Feeling overwhelmed with career change options
April 17, 2010 2:46 PM Subscribe
Training? Tech writing? Career counseling? Occupational therapy? Help!
posted by anonymous to Work & Money (4 answers total) 10 users marked this as a favorite
After extensive research and career skills and interest inventories over a period of months, I've narrowed my search down for a job that fits the following criteria:
1. It fits my skills.
2. It won't bore me to tears.
3. It pays enough.
4. It doesn't require me to work long hours.
So, I have four candidates. In addition to the preceding four qualities, I'm looking for something I can do for an employer. I don't want to be self-employed. I've done that, and it's too stressful and time-consuming hunting for clients. I also need structure and I'm not so great at imposing that on myself.
I'm willing to go back to school if that's what it takes -- which it would for the last two. I already have teaching and training experience (though these are transferable skills from teaching intro English classes as a grad student, and my current job, which involves training census takers).
I have limited tech writing experience. One of the classes I taught in grad school was business/tech writing (two semesters of it). I also wrote classroom manuals for carpentry apprentices for two years as a contractor, interviewing subject matter experts and researching online and with books. My boss said I was one of his best writers. In addition, I edited self-study manuals for real estate licensees. However, I'm not a techie and I don't know how to write software manuals. I don't even know what FrameMaker and Visio are, except that they are programs that I understand most tech writers should know. I'm certainly willing to learn them and I expect most community colleges would offer them.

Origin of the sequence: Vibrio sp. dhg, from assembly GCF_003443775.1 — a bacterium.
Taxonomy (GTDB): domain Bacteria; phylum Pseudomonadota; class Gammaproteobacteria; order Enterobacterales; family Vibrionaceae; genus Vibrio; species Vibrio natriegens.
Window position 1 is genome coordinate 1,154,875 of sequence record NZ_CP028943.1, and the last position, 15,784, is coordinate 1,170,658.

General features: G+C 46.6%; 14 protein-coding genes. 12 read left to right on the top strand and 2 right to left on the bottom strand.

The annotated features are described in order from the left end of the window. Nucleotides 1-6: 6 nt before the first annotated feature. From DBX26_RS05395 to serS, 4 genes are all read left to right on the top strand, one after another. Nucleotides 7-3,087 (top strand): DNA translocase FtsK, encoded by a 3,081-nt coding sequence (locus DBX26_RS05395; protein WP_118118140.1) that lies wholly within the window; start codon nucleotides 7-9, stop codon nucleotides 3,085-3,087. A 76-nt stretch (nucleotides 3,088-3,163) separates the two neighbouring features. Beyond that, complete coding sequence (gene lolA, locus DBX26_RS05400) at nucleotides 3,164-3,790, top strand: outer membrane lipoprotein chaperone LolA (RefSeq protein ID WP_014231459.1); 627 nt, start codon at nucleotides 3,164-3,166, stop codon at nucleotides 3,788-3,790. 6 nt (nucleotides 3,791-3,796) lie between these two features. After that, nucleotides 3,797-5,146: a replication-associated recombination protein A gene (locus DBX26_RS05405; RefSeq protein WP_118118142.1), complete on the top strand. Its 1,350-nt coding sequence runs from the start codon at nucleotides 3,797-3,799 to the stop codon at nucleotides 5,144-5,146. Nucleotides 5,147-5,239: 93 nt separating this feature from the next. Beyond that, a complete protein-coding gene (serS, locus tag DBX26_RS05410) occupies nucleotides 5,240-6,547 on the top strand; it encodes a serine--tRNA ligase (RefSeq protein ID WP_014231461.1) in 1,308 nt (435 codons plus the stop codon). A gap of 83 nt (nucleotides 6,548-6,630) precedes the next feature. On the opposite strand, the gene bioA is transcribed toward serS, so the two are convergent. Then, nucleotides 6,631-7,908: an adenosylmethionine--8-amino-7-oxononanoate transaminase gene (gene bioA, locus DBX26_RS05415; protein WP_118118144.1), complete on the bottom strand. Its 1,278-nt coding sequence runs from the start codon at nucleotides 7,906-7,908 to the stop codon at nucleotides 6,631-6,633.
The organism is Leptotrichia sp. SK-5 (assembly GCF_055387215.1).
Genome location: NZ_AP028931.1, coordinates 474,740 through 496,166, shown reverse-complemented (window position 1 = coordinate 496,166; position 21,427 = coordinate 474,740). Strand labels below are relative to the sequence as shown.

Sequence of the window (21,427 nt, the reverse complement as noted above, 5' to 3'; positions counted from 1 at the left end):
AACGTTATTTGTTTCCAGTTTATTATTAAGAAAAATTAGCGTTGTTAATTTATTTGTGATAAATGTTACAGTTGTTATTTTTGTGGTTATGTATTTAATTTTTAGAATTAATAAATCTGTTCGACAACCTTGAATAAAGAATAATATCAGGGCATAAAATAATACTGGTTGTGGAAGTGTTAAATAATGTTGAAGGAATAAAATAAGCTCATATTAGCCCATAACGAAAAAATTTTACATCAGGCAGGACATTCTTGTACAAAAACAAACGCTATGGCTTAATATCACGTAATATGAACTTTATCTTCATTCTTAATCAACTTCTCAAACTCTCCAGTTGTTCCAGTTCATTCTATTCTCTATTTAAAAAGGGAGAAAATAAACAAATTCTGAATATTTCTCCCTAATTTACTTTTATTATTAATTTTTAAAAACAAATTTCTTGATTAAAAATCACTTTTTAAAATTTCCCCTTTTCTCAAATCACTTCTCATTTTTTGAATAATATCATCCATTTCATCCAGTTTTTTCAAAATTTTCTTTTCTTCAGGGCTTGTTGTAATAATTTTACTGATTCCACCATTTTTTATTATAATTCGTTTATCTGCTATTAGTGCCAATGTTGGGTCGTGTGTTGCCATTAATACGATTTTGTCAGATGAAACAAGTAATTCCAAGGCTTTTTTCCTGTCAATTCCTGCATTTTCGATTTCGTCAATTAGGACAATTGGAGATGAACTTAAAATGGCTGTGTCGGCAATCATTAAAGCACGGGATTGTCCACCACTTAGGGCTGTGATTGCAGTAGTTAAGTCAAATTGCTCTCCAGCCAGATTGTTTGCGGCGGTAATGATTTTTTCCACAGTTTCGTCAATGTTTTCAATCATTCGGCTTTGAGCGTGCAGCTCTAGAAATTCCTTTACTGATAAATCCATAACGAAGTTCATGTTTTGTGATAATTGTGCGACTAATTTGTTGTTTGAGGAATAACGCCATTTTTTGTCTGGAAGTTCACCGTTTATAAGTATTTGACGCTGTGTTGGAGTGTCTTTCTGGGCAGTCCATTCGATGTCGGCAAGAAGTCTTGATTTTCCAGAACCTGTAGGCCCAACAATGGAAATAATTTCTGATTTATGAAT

I have a friend trying to break into the training field too. She is a member of ASTD and is going to take me to their next meeting. She says there is a test that people can take to certify them for training.
There is no local chapter of STC in my community that I can find. I've heard it's not worth it anyway.
As far as being a career counselor or occupational therapist, these are the two things that keep coming up for me because of my interest in helping others. Social work also comes up but I have been warned away from that because of the stress level.
All these careers have good occupational outlooks. I have checked the Occupational Outlook Handbook.
Right now it is daunting not knowing how to break into any of these fields, and tempting to just go back to school (yet again!) and get an internship and be placed into a job, if possible.
I feel overwhelmed, confused, and frustrated. I just don't want to be a bag person, and I have focused on pursuing artistic dreams and not building a lucrative career in one field. It's time to start that, and I am very late in life to be doing this. I just want a secure, long-term day job I don't hate that pays enough to live on and allows me to continue to pursue my arts in my spare time. I've had some really cool jobs, but they're always contract positions. I get the impression that my humanities-oriented skill set just isn't desirable in the capitalist marketplace and that I'm never going to be financially secure.
I'm also a "highly sensitive person" who is easily overwhelmed by external stimuli, especially when I am forced by society's expectations to be overly busy and to be more of a people person than I am. That was why I thought maybe I should become a counselor, because then I would only be dealing with one person at a time. However, I was told that even this would be too overwhelming for an artistic, introverted HSP.
Right now I feel like there is no place for me in this world and I'm going to die in poverty because I can't be a peppy little people person who can multitask. I don't think my culture values who I am or what I have to offer. It's hard to keep a positive attitude in the face of so much frustration, especially in the current economy.